The Kenyan parliament has recently passed a new bill that states that anyone found killing or facilitating the killing of any one of the big five will be convicted of a capital offence. Essentially, this Wildlife Conservation and Management Bill calls for a life sentence as punishment for poachers.
The bill, which has been passed by parliament, is now awaiting confirmation from the president so that it can be put into law. The Kenyan authorities hope that the implementation of stiffer penalties for poachers will help put an end to the practice.
Judy Wakhungu, Cabinet Secretary for Environment, Water and Natural Resources said that the government is committed to wildlife conservation. Wildlife serves as an iconic face for Kenya. It is a sector that provides employment, and that brings in major foreign currency for the country.
The number of elephants killed daily in Kenya has been increasing at an alarming rate and this bill will be put in place in an effort to curb this illegal trade in ivory and rhino horn.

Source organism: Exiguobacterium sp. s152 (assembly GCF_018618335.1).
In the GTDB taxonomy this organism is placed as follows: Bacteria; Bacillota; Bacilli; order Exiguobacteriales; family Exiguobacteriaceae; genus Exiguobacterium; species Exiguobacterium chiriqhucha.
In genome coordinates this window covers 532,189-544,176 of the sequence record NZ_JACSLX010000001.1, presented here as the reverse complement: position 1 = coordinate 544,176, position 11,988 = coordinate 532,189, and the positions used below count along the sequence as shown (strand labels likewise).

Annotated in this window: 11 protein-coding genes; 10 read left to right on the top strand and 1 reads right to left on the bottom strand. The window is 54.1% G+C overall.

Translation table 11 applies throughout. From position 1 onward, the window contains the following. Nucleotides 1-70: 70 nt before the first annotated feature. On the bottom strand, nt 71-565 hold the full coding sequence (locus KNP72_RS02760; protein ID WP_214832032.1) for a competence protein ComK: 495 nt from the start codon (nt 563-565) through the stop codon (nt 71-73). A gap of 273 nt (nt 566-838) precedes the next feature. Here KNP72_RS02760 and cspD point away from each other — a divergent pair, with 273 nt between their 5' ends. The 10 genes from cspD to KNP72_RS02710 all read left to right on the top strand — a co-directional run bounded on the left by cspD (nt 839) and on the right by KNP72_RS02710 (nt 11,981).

Paul Mbugua, Kenya Wildlife Service Spokesman, said that the port of Mombasa has become a transit hub for the trade and these stiff punishments have been put in place as a measure to stop this trend. They have also stepped up the surveillance at the ports in an effort to intercept any contraband, and plan to use DNA technology to establish where any ivory passing through the port originated.
Tourism is a leading earner in Kenya, 80% of whose revenue comes from wildlife based holidays, so the country is fighting hard to protect this natural resource. The government also has plans to recruit more rangers, as well as to run awareness programmes in conjunction with neighbouring countries to help curb poaching and trafficking of ivory and horn.